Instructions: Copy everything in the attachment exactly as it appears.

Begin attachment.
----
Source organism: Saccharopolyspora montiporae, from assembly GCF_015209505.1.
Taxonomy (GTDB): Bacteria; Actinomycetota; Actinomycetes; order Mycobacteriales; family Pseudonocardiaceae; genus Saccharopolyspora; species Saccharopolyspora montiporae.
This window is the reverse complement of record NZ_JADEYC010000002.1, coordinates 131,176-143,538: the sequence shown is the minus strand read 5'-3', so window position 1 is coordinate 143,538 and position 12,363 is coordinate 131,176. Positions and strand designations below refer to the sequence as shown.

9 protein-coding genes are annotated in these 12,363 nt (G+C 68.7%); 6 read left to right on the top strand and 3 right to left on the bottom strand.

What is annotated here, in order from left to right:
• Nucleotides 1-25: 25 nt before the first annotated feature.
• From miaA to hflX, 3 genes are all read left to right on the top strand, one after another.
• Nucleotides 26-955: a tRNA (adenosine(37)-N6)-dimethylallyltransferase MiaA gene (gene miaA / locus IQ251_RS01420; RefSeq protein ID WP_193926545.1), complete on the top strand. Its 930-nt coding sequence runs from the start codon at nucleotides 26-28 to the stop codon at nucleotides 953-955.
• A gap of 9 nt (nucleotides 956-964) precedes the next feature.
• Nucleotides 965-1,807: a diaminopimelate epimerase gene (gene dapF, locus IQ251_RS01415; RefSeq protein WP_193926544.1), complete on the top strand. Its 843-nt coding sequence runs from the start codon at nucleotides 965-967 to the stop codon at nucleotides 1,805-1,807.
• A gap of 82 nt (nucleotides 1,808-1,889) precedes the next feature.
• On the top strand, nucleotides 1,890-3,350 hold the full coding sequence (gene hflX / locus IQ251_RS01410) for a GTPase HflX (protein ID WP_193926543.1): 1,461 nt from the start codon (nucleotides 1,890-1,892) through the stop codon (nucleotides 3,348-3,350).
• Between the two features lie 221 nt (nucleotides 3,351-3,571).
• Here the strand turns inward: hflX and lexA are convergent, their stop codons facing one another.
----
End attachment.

Source organism: Saccharopolyspora montiporae, from assembly GCF_015209505.1.
Taxonomy (GTDB): Bacteria; Actinomycetota; Actinomycetes; order Mycobacteriales; family Pseudonocardiaceae; genus Saccharopolyspora; species Saccharopolyspora montiporae.
This window is the reverse complement of record NZ_JADEYC010000002.1, coordinates 131,176-143,538: the sequence shown is the minus strand read 5'-3', so window position 1 is coordinate 143,538 and position 12,363 is coordinate 131,176. Positions and strand designations below refer to the sequence as shown.

9 protein-coding genes are annotated in these 12,363 nt (G+C 68.7%); 6 read left to right on the top strand and 3 right to left on the bottom strand.

What is annotated here, in order from left to right:
• Nucleotides 1-25: 25 nt before the first annotated feature.
• From miaA to hflX, 3 genes are all read left to right on the top strand, one after another.
• Nucleotides 26-955: a tRNA (adenosine(37)-N6)-dimethylallyltransferase MiaA gene (gene miaA / locus IQ251_RS01420; RefSeq protein ID WP_193926545.1), complete on the top strand. Its 930-nt coding sequence runs from the start codon at nucleotides 26-28 to the stop codon at nucleotides 953-955.
• A gap of 9 nt (nucleotides 956-964) precedes the next feature.
• Nucleotides 965-1,807: a diaminopimelate epimerase gene (gene dapF, locus IQ251_RS01415; RefSeq protein WP_193926544.1), complete on the top strand. Its 843-nt coding sequence runs from the start codon at nucleotides 965-967 to the stop codon at nucleotides 1,805-1,807.
• A gap of 82 nt (nucleotides 1,808-1,889) precedes the next feature.
• On the top strand, nucleotides 1,890-3,350 hold the full coding sequence (gene hflX / locus IQ251_RS01410) for a GTPase HflX (protein ID WP_193926543.1): 1,461 nt from the start codon (nucleotides 1,890-1,892) through the stop codon (nucleotides 3,348-3,350).
• Between the two features lie 221 nt (nucleotides 3,351-3,571).
• Here the strand turns inward: hflX and lexA are convergent, their stop codons facing one another.